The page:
Peter and Andrew, of course, are casting, casting nets.  They have no furrowed brows, no endless worries, no pessimism, no angst.  They probably have left unattended some holes in their nets, these two happy brothers.  They are willing to accept that their casting will be imperfect, as all evangelism is imperfect.  But that imperfection will not keep them from enjoying the labor of casting.  To miss the dawn, the first light, is to miss the fun of faith!

Invite that neighbor, the one across the street whose porch light is always on, to come along to worship with you.  Do you enjoy, benefit from, appreciate worship here, come Sunday?  Then, of course, you will want to share that enjoyment, benefit and appreciation, by inviting someone to come too.  Here at dawn…those first stirrings, first longings, first intimations of something new and good….

Meanwhile, back on the beach, Jesus heads south, cove by cove, with Andrew and Peter frolicking in tow.  They had already left home.  They are ready to take a flier on some new trek, not fully sure how it will work out.  It is a miracle that they are remembered, perhaps with a little hagiography, as having responded “immediately”.  Still, every little scrap of memory of these two brothers tends in the same direction—full of vim, vigor, vitality and pepperino.  Yes, they will follow!

But down the shoreline a little, there rests another boat.  A different story, a different set of brothers altogether.  James and John.  Known as the sons of Zebedee.  Simon has already earned his own name and nick-name.  But these two are known by their father’s name.  They haven’t left home.  They have not yet acquired that second identity.  When you won’t leave, won’t move, you won’t find, you won’t grow:  you’ll miss vocation. Here they are, as usual at dawn, stuck in the back of the boat.  All these years they have watched the Peter and Andrew show.  All these years they have envied the fun and frolic down the beach.  The late night parties.  The bonfires.  The singing.  The swimming.  And here they sit strapped to the old boat of old Zebedee.  They are covered with the ancient equivalents of chap stick and Coppertone.  And they are trapped.  Under the glaring gaze of Zebedee, whose thunderous voice has so filled their home that their own voices have not even emerged.  Every day, in the back of the boat.  And what are they doing?  Why you could have guessed it, even if the text had not made it plain.  Are they casting?  No.  Are they fishing?  No.  Are they sailing?  No.  They are mending.  Mending.  Knit one, pearl two… Their dad has got them into that conservation, protection, preservation mode.  Mending.  At dawn!  Of course nets need mending, but the nets and the mending are meant in a greater service!  The fun is in the fishing!  The joy is in the casting.  The happiness is in the evangelism.  And there they sit, sober Calvinist souls, mending.  Deedle deedle dumpling, my son John…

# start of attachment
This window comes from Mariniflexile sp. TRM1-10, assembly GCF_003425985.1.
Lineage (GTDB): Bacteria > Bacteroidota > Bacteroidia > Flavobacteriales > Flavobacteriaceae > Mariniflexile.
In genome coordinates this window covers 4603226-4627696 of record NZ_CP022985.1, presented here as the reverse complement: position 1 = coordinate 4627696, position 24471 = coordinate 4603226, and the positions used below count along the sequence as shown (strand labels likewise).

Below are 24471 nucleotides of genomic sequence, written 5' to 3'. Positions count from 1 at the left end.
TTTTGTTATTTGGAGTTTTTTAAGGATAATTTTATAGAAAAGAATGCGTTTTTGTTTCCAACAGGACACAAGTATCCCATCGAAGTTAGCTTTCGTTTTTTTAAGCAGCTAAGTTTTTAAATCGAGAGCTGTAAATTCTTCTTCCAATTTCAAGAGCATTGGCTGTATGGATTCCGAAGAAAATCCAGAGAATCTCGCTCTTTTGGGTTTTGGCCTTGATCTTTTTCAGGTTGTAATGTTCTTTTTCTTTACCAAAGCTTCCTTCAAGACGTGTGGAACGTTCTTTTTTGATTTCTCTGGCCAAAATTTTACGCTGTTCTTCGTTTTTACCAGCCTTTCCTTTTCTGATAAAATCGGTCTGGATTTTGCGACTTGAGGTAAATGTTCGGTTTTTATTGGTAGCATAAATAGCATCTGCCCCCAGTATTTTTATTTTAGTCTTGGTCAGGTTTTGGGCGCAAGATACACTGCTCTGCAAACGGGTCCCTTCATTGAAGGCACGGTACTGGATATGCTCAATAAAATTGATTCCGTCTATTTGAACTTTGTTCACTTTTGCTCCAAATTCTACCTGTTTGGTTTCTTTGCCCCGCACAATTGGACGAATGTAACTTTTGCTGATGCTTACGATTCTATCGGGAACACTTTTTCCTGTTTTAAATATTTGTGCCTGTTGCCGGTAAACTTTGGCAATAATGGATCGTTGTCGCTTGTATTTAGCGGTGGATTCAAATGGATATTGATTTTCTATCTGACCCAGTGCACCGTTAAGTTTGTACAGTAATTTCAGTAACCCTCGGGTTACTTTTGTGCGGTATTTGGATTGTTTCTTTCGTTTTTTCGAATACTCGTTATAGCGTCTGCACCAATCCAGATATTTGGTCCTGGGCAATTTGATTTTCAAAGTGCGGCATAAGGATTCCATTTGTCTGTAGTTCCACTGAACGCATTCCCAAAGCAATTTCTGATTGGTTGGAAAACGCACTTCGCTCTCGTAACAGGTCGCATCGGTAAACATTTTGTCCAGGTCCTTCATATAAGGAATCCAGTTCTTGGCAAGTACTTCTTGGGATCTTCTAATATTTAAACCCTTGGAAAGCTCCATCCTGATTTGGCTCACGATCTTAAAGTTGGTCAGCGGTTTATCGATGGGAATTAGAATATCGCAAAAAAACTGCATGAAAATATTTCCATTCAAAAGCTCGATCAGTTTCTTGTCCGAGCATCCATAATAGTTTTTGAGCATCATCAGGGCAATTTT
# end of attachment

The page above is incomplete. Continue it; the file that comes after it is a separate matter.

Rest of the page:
Today we are mid-way between Christmas and Easter.  This passage has a little passion (the Baptist) and a little nativity (Nazareth). The two stories of Jesus, of his birth and of his death, are meant to complement and interpret each other.  As our colleague Milton Jordan put it this week:  Matthew attempts to soften this story of Jesus’ flight from the threat of arrest. He and other disciples of the Baptizer flee from Herod Antipas’ region to a border town where escape to another country is not as difficult.  We have, too often overlooked – if not intentionally obscured – the harsh political realities of Jesus’ flight to the border.

Here is a pronouncement of a broad peace, on earth.  On earth.  With Gandhi along the Ganges.  Beside Tutu on the southern cape.  Along the path of the Dalai Lama in farthest Tibet.  In Tegucigalpa with our missionary friends Mark and Lynn Baker. This is no predestinarian quietism, which has taken over parts of non-Catholic American Christianity, from its seedbeds in the Orthodox Presbyterian and Anabaptist communions:  cold, careful, efficient, first mile, changeless, fearsome, depressed grace.  No, this is Christmas:  warm, open, effective, second mile, free, growing, angry, and hopeful!  Augustine:  Hope has two beautiful daughters:  anger and courage.

The early church told two stories about Jesus.  The first about his death.  The second about his life.  The first, about the cross, is the oldest and most fundamental.  The second, about the manger, is the key to the meaning of the first, the eyeglasses which open full sight, the code to decipher the first.  Without Christmas you can’t see Easter right.  Jesus died on a cross for our sin according to the Scripture.  That is the first story.  But who was Jesus?  What life did his death complete?  How does his word heal our hurt?  And how does all this accord with Scripture? One leads to the other.